The overwhelming question of the day is why should some people be allowed to keep homes they bought but could not afford at a cost to those who made prudent decisions and either rented or purchased homes they could afford. I believe I have a suitible analogy to the situation.
Ever be sitting at a red light and when the light turns green someone in a neighboring lane figures out they are in the wrong lane and decides they want over into the lane you are in and the guy in front of you sits there and lets him in… then the guy in front of you squeezes through on the yellow and you’re stuck there for another red cycle?
Now the driver in the wrong lane could have sucked it up and found a place to turn around, or the driver in front of you could have ignored him and not let him in, but neither did. The driver in the wrong lane wanted the easiest solution to a problem of his own making. The driver in front of you wanted to a good deed to help someone. You got stuck with the bill.
When I’ve been stuck behind someone doing that I have simply layed on the horn to voice my objection and let the generous person know that there are people behind him. In all cases people look at me as if I am the problem. Why should I object to waiting an extra red signal because someone was in the wrong lane? Or maybe they cannot even conceive that their act of generosity (so the person in the wrong lane is not delayed) comes at the cost of delaying other people who were in the right lane.After all, the person in the wrong lane just made a mistake and needs some help. According to most in American society that is being courteous, to let the guy in.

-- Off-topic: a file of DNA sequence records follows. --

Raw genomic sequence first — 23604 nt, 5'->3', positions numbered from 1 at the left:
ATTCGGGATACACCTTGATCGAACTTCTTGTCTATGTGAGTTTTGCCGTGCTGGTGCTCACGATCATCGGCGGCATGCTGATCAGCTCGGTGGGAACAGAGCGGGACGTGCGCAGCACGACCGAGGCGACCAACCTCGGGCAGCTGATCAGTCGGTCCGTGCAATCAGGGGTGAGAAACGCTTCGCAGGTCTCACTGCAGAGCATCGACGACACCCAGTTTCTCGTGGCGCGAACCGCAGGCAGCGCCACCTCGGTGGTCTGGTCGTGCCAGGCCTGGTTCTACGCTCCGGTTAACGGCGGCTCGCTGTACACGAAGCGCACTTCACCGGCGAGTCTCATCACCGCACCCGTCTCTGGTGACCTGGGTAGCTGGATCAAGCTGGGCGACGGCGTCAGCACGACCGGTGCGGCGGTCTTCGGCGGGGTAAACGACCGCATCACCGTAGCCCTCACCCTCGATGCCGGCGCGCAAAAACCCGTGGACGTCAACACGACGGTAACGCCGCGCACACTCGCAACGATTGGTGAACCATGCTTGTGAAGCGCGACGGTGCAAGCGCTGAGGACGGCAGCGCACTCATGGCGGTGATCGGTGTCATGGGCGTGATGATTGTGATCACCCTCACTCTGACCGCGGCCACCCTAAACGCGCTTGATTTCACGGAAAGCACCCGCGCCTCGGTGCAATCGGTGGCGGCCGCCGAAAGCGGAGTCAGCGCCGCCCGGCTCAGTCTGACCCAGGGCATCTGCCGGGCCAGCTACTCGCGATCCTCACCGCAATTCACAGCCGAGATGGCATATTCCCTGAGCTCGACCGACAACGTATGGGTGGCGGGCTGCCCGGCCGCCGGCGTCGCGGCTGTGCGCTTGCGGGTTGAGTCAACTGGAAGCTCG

Real courtesy is something rather different however. It’s the person making the mistake realizing that his mistake does not mean he gets to impose a cost on other people. If he is in the wrong lane he goes the direction of that lane and finds a place to turn around or goes around the block or makes other adjustments.
I think the way people behave in little things like driving explains their behavior in larger things. American society is one where people are expected to do good deeds for other people where the costs are placed upon a third party who had no say in the matter.